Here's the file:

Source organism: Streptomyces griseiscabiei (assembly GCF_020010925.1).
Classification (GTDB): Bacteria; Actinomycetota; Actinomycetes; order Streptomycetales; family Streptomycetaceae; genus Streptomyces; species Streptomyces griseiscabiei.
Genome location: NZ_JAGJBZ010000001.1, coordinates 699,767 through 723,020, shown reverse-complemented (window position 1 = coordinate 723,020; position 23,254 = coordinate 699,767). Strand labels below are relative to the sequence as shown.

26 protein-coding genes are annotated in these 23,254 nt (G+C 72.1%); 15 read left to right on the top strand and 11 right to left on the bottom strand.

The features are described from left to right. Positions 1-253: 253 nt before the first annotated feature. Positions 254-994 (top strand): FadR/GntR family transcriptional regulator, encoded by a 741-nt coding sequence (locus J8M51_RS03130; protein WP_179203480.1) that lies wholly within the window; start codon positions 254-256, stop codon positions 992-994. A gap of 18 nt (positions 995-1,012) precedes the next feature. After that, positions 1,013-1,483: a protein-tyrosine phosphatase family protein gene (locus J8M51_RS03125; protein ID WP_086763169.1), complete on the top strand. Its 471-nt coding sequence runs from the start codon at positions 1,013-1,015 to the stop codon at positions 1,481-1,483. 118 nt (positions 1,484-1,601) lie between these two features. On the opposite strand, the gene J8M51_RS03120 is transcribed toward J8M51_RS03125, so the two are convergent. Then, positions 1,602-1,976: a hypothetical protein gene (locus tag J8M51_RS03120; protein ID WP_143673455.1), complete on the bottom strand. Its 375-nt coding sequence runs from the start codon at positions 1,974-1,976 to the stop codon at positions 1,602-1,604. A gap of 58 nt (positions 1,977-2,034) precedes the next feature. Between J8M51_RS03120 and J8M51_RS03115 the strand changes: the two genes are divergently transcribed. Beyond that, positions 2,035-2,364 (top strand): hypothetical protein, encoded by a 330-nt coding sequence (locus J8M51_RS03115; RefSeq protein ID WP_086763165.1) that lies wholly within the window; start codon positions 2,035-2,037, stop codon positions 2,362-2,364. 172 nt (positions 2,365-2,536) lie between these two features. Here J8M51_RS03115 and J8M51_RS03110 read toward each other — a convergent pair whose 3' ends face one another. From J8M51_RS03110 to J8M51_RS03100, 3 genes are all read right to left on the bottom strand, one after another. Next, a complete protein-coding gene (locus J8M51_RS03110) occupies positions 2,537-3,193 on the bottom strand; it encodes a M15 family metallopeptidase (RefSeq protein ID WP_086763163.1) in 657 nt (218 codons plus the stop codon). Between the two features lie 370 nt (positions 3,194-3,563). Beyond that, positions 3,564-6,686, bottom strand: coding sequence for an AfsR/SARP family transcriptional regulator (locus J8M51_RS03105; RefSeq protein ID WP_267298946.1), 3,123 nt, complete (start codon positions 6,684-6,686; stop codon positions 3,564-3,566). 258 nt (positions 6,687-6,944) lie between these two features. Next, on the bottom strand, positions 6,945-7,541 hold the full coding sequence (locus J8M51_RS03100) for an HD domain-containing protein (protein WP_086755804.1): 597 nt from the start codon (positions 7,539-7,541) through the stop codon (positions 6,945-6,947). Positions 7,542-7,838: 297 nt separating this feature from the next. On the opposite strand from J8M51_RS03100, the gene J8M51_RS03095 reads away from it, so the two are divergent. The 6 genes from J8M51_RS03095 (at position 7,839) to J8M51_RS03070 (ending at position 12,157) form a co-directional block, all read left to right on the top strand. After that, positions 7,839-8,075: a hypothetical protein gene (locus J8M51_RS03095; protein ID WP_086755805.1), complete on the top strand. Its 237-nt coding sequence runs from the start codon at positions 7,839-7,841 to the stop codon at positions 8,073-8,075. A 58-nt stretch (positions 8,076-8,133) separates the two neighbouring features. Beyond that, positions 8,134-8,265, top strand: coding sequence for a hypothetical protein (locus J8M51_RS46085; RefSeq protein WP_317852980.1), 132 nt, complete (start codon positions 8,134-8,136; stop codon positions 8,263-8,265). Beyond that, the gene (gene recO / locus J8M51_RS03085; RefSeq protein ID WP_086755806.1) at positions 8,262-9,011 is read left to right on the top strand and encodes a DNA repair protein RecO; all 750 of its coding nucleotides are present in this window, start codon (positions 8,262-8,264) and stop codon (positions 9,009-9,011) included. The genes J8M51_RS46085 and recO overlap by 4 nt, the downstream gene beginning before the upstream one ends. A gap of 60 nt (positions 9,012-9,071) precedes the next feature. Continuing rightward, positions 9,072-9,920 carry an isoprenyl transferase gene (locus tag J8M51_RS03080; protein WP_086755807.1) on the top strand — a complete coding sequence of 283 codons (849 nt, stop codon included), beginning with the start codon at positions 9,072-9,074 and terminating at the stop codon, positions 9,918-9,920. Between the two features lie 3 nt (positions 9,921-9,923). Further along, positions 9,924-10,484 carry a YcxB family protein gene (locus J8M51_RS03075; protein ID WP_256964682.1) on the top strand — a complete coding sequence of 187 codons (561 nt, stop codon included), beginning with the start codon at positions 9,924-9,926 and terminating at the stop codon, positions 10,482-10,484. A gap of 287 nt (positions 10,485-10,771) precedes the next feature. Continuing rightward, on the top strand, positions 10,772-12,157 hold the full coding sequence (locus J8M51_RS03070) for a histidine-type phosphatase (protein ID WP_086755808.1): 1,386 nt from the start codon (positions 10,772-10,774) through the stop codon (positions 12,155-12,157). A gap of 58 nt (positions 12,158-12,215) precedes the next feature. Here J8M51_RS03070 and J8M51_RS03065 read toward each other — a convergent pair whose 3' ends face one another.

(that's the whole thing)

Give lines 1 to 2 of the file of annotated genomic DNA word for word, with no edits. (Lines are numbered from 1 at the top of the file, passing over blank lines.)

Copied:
Source organism: Streptomyces griseiscabiei (assembly GCF_020010925.1).
Classification (GTDB): Bacteria; Actinomycetota; Actinomycetes; order Streptomycetales; family Streptomycetaceae; genus Streptomyces; species Streptomyces griseiscabiei.